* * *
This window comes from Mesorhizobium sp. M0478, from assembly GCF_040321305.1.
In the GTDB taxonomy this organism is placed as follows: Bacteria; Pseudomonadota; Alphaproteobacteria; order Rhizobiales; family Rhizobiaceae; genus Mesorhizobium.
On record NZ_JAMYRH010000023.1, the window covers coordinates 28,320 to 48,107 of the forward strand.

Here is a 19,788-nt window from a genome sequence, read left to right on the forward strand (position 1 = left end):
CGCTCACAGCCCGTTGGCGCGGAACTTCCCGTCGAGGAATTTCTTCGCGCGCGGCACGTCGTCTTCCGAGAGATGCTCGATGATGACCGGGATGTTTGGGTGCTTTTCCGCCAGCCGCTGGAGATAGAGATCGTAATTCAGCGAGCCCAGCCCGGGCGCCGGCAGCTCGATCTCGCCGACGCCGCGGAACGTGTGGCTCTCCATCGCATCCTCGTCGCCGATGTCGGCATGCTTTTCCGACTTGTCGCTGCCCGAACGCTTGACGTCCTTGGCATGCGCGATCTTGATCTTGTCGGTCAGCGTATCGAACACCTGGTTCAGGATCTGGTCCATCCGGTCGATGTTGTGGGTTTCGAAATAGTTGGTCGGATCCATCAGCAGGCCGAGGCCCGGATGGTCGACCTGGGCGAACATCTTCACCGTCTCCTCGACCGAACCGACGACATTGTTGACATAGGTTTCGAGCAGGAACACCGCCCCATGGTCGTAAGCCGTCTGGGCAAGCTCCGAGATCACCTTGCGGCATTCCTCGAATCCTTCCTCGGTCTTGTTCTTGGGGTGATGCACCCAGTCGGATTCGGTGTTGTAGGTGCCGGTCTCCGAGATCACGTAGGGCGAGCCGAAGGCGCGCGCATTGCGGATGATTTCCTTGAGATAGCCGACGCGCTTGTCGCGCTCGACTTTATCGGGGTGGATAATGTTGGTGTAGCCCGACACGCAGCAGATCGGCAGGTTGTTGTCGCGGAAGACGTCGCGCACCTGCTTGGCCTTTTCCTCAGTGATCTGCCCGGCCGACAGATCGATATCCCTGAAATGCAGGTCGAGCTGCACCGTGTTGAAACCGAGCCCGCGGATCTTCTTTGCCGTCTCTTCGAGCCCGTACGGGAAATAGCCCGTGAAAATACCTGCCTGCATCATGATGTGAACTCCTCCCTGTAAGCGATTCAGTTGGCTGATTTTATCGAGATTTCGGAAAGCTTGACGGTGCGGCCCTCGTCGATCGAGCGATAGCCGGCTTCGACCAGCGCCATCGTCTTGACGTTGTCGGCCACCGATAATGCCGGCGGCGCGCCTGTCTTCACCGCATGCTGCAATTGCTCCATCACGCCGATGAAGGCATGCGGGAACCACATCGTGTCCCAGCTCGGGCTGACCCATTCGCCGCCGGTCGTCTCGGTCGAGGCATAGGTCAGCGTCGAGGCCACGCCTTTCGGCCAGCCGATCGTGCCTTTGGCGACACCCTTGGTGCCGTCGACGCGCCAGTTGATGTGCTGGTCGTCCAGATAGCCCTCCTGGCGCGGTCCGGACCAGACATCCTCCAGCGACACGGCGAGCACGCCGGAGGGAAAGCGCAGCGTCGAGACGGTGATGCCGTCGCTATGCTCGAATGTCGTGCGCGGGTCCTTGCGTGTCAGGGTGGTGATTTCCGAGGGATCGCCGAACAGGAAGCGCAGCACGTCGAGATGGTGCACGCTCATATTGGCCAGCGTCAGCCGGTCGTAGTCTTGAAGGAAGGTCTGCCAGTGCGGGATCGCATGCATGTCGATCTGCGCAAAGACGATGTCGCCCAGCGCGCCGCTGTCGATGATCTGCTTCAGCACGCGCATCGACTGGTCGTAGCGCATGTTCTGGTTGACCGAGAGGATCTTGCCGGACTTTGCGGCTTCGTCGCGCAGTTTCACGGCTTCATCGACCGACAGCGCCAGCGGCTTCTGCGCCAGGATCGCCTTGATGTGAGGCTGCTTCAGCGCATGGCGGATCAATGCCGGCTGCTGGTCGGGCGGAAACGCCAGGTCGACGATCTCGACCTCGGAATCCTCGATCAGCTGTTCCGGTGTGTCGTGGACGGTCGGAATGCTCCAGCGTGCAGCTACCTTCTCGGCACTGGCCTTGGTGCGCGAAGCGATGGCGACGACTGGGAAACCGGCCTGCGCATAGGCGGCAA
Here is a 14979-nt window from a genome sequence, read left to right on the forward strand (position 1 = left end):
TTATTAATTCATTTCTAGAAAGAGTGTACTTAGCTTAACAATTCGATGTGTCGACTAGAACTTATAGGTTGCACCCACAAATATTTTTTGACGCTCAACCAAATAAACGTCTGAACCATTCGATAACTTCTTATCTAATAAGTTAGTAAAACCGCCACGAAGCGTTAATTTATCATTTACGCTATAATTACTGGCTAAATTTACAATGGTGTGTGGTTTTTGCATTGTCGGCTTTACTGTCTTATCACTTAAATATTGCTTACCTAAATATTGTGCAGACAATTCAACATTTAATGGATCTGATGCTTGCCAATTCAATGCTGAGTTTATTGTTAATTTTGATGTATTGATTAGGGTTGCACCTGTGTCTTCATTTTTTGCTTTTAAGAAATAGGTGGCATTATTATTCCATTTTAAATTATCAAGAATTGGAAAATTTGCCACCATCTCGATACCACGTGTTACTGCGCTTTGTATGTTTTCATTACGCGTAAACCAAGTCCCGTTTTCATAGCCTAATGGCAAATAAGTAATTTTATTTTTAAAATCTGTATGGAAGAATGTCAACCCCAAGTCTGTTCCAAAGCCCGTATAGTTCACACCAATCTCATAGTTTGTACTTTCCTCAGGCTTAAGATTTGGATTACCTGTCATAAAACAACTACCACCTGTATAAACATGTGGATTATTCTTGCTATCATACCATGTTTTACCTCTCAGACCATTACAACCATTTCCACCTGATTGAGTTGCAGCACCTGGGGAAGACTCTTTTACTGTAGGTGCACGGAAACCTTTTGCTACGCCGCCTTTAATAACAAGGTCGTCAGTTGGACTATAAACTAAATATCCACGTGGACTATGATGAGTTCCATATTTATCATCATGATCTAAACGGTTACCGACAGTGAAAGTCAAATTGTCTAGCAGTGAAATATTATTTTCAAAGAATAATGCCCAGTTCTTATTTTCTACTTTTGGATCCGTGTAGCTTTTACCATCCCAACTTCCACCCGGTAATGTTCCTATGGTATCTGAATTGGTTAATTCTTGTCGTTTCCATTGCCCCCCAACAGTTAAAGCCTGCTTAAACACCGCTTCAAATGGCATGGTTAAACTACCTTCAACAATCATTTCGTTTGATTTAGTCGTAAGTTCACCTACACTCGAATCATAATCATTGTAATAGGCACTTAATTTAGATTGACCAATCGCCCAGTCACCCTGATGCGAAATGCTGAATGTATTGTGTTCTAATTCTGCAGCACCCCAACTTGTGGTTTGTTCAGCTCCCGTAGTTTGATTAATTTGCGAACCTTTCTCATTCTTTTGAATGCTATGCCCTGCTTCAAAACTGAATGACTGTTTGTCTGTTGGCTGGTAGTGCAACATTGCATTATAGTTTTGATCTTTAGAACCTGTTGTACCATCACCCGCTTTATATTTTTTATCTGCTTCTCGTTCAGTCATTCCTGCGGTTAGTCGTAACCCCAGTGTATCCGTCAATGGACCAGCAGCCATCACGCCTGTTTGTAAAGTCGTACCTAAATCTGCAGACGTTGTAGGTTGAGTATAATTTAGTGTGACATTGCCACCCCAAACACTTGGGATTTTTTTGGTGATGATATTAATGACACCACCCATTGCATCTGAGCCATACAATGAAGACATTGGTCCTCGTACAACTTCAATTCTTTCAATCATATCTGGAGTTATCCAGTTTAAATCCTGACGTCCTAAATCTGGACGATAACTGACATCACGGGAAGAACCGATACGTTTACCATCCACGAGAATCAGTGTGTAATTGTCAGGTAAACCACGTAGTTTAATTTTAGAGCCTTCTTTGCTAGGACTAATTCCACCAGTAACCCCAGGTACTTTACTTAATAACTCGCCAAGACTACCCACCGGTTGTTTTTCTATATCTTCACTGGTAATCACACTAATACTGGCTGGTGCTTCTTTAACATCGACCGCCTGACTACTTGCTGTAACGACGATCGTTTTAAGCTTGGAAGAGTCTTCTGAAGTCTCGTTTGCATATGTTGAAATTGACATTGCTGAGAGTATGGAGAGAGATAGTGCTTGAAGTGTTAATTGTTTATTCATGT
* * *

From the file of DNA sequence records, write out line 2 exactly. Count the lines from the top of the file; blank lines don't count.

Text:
In the GTDB taxonomy this organism is placed as follows: Bacteria; Pseudomonadota; Alphaproteobacteria; order Rhizobiales; family Rhizobiaceae; genus Mesorhizobium.